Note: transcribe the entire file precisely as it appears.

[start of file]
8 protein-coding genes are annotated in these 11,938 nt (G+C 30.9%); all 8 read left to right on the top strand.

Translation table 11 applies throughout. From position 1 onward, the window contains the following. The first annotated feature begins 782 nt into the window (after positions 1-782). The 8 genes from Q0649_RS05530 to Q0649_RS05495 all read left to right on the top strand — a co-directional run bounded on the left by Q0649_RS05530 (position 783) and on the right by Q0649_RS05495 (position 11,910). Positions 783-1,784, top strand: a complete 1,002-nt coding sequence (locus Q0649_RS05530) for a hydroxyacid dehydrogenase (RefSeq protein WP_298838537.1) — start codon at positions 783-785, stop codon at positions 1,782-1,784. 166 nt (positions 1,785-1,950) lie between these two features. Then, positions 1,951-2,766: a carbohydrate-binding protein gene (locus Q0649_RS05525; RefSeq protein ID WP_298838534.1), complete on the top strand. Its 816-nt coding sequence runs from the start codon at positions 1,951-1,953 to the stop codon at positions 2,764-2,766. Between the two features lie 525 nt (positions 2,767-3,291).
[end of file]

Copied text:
8 protein-coding genes are annotated in these 11,938 nt (G+C 30.9%); all 8 read left to right on the top strand.

Translation table 11 applies throughout. From position 1 onward, the window contains the following. The first annotated feature begins 782 nt into the window (after positions 1-782). The 8 genes from Q0649_RS05530 to Q0649_RS05495 all read left to right on the top strand — a co-directional run bounded on the left by Q0649_RS05530 (position 783) and on the right by Q0649_RS05495 (position 11,910). Positions 783-1,784, top strand: a complete 1,002-nt coding sequence (locus Q0649_RS05530) for a hydroxyacid dehydrogenase (RefSeq protein WP_298838537.1) — start codon at positions 783-785, stop codon at positions 1,782-1,784. 166 nt (positions 1,785-1,950) lie between these two features. Then, positions 1,951-2,766: a carbohydrate-binding protein gene (locus Q0649_RS05525; RefSeq protein ID WP_298838534.1), complete on the top strand. Its 816-nt coding sequence runs from the start codon at positions 1,951-1,953 to the stop codon at positions 2,764-2,766. Between the two features lie 525 nt (positions 2,767-3,291).